Clinical Use of High-sensitivity Cardiac Troponin in Patients With Suspected Myocardial Infarction

Raphael Twerenbold, MD; Jasper Boeddinghaus, MD; Thomas Nestelberger, MD; Karin Wildi, MD; Maria Rubini Gimenez, MD; Patrick Badertscher, MD; Christian Mueller, MD

Disclosures

J Am Coll Cardiol. 2017;70(8):996-1012. 

In This Article

Application of Rapid, Troponin-based Triage Algorithms in the United States

In the spring of 2017, the Food and Drug Administration (FDA) approved the hs-cTnT assay as the first clinically available, more sensitive cTn assay in the United States.[114] The FDA-approved use of hs-cTnT differs in 2 important details from the contemporary use of hs-cTnT in most other countries. First, very low concentrations are only reported down to the limit of quantification (6 ng/l) as compared with the limit of blank (3 ng/l). Second, the FDA required the determination of the assay-specific 99th percentile upper-reference limit in an age-matched population to that of patients presenting to the ED with suspected MI, whereas the 99th percentile upper-reference limit for use outside the United States was determined in healthy and often younger individuals. As a consequence, the FDA-approved uniform 99th percentile upper-reference limit (19 ng/l) is slightly higher as compared with the 99th percentile upper-reference limit used outside the United States (14 ng/l). Both changes could potentially impact the safety and/or efficacy of rapid triage algorithms defined previously in a non-FDA setting.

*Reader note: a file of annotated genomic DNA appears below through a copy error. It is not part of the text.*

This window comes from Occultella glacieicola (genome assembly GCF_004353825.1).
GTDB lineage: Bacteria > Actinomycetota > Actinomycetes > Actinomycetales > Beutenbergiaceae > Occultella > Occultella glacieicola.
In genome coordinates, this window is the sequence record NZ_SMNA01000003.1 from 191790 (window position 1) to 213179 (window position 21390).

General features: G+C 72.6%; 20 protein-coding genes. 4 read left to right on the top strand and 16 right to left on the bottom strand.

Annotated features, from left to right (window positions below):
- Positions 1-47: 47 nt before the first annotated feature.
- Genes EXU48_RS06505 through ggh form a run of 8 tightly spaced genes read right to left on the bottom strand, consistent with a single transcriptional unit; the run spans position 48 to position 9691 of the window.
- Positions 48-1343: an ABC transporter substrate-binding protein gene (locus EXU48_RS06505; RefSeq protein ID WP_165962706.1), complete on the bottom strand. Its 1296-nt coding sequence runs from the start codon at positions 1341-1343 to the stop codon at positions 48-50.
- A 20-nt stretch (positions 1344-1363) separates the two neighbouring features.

A recent analysis aimed to quantify the impact of the FDA-approved use of hs-cTnT on the safety and efficacy of the 0/1h-ESC-algorithm in a large international diagnostic multicenter study enrolling 3,267 unselected patients presenting with suspected MI to the ED.[115] The original 0/1h-ESC algorithm was adapted to the FDA setting by lifting the direct rule-out criterion at presentation from <5 ng/l to <6 ng/l, because hs-cTnT levels are only reported down to 6 ng/l in the United States. Rule-out safety, as well as rule-in performance, of the original and the modified algorithm were very high and comparable (NPV 99.8% vs. 99.9%; p = 0.928; sensitivity 99.4% vs. 99.6%; p = 0.667; PPV 76.9% vs. 76.7%; p = 0.969; specificity 95.5% for both algorithms; p = 0.929) (Figure 5). Both algorithms allowed rapid rule-out and rule-in of MI in 3 of 4 patients. These findings confirm the concept of the 0/1h-ESC algorithms and suggest that the 0/1h algorithm using hs-cTnT as approved by the FDA seems to provide high safety and high efficacy for the triage toward rapid rule-out or rule-in of MI.

Figure 5.

Diagnostic Performance of the Original and Modified 0/1h-Algorithm
Diagnostic performance of (A) the original 0/1h-ESC-algorithm and (B) the 0/1h-ESC-algorithm modified according to the Food and Drug Administration (FDA) regulatory requirements for rapid rule-out and rule-in of NSTEMI using high-sensitivity cardiac troponin T (hs-cTnT). The underlying differences between the original and the modified algorithm are circled in green. @0h = based on 0-h blood sample obtained at presentation to the ED only (direct rule-out or direct rule-in); @1h = based on 0- and 1-h blood samples; 1h-change = absolute (unsigned) change of hs-cTnT within 1 h; NPV = negative predictive value; PPV = positive predictive value; Sens = sensitivity; Spec = specificity; other abbreviations as in Figures 1 and 3. Adapted with permission from Twerenbold et al.(115).

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